Internet pranks: a random collection

Fake McDonald's memo: click to embiggen

Following yesterday’s news that a memo claiming McDonald’s deliberately rips off customers was a fake (pictured), I spoke about Internet pranks on ABC Radio 891 Adelaide this morning. I figured you might as well see my notes.

Oh, and the audio is below.

The fake memo was the work of Adelaide-based satirist and prankster David Thorne who, amongst other things, runs the website 27bslash6 as troll-bait and is flogging t-shirts and a book of his pranks called The Internet is a Playground.

Personally, I reckon pranks that just waste people’s time or otherwise annoy them without making any more significant point about society are pretty cheap.

Thorne’s attempt to pay a bill with a drawing of a spider is perhaps amusing, and it’s good that the victim saw the joke. But I put it at the same level as The Chaser bringing a horse into shops. Whereas The Chaser‘s breach of security at APEC, which you can see on video, made an important point about security theatre and social engineering attacks.

Anyway, this is what I discovered while poking around…

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The Google oracle

Thanks to a post at The Inquisitr, I’ve found a whole new way to waste time: letting Google suggest the questions we should be asking.

Screenshot of Google asking "Why does he..."

Just start type in the first part of a question, like “Why does he…”, and Google tells you what’s important to people.

  • Why does he do that?
  • Why does he ignore me?
  • Why does he like me?
  • Why does he love me?
  • Why does he cheat?
  • Why does he push me away?
  • Why does he lie?
  • Why does he stare at me?
  • Why does he text instead of call?
  • Why does he hurt me?

Screenshot of Google asking "Why does she..."

Asking the same question about females gets a similar-but-different result.

  • Why does she stay lyrics?
  • Why does she stay ne yo?
  • Why does she ignore me?
  • Why does she cheat?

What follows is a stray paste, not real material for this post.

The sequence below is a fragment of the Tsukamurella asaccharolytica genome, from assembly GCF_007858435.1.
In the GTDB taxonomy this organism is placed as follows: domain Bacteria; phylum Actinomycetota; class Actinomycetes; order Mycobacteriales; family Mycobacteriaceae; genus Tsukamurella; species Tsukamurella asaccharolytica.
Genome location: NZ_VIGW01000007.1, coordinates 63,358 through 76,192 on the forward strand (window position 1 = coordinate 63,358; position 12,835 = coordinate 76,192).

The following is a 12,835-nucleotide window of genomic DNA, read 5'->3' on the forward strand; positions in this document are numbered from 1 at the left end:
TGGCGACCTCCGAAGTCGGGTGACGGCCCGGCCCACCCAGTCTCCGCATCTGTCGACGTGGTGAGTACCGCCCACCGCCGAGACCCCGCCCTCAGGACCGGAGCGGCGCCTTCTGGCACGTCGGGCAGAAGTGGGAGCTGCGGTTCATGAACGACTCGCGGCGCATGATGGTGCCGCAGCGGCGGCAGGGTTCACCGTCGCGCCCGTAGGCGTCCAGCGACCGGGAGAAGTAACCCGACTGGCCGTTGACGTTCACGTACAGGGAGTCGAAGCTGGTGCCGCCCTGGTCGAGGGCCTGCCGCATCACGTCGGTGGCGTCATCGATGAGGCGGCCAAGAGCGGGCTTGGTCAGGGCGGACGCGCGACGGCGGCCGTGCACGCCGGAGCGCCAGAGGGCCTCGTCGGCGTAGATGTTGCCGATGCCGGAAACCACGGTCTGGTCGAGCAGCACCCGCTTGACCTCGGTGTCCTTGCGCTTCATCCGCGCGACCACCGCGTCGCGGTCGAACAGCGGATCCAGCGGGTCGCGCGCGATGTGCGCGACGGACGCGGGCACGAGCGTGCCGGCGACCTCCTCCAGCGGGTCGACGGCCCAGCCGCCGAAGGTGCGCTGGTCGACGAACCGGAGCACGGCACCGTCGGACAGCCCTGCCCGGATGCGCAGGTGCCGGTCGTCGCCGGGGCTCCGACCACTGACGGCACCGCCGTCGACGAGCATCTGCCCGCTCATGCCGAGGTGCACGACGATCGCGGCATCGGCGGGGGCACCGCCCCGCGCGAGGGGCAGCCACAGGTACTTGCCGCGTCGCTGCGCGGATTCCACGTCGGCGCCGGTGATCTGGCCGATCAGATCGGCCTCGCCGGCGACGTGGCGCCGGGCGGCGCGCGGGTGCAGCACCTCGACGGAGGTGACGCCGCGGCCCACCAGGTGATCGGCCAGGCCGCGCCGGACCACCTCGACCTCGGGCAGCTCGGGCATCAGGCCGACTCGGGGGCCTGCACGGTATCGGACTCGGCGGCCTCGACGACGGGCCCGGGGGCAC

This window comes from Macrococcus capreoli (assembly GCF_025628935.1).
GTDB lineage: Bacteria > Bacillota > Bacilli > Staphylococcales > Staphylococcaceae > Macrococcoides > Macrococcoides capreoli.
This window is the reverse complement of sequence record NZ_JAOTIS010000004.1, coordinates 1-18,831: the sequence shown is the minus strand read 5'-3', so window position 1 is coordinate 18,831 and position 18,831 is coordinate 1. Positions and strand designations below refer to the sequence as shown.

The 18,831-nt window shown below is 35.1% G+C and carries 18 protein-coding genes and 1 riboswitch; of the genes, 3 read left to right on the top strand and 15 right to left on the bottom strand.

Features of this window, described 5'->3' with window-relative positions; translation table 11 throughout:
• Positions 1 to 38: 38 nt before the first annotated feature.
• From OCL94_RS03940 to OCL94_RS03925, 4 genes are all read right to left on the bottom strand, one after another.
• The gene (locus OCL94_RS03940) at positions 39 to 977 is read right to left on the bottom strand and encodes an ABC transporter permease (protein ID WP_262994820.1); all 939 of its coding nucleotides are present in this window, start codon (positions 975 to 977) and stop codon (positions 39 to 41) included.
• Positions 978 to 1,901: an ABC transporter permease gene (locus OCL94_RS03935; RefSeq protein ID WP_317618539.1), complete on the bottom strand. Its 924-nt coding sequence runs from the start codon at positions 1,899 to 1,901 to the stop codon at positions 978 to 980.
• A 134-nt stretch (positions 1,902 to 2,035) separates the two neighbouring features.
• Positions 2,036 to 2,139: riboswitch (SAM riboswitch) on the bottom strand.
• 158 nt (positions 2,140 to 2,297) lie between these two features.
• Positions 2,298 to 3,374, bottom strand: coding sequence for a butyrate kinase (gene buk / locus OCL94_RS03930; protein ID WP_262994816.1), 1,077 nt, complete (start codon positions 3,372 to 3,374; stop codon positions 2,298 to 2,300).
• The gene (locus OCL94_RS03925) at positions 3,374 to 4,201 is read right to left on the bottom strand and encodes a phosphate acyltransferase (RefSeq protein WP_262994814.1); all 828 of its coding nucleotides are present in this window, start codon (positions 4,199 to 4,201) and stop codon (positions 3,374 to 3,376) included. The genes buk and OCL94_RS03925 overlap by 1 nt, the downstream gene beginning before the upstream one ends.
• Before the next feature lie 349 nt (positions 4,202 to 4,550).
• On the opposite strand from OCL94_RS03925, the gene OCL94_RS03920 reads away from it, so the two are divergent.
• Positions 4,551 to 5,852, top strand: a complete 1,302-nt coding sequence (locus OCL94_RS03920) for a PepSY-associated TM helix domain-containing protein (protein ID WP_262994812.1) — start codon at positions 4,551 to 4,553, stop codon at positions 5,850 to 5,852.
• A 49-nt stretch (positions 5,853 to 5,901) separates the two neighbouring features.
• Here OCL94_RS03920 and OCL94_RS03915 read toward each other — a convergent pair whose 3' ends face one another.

• Why does she stay lyrics neo?
  • Why does she love me?
  • Why does she like me?
  • Why does she lie?
  • Why does she play hard to get?
  • Why does she stay youtube?

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Rudd government delivers yesterday’s broadband

Crikey logo

One of the Rudd government’s election promises was a national fibre-to-the-node (FttN) broadband network, putting at least 12Mb/sec download speeds within reach of 98% of the Australian population. Tuesday night’s Federal Budget kept that promise. I think.

Here’s how I wrote about it for Crikey yesterday:

Of $4.7b promised for the National Broadband Network, only 0.16% has been committed: $2.1m this financial year and $5.2m next for “establishment and implementation”. The remaining 99.84% — you know, actually building the thing — is all “nfp”. Not for publication. We’ll get back to you.

Spending is now “up to” the pre-election $4.7b figure. Broadband is competing with run-down roads, railways and ports for a share of the $20b Building Australia Fund, where “disbursements… will be subject to budget consideration, and will be spent responsibly, in line with prevailing macroeconomic conditions.”

Whatever the final budget, Australia will still be rolling out a 12Mb/sec network in 2012. Other countries are rolling out 100Mb/sec networks now.

It really is building yesterday’s network, isn’t it.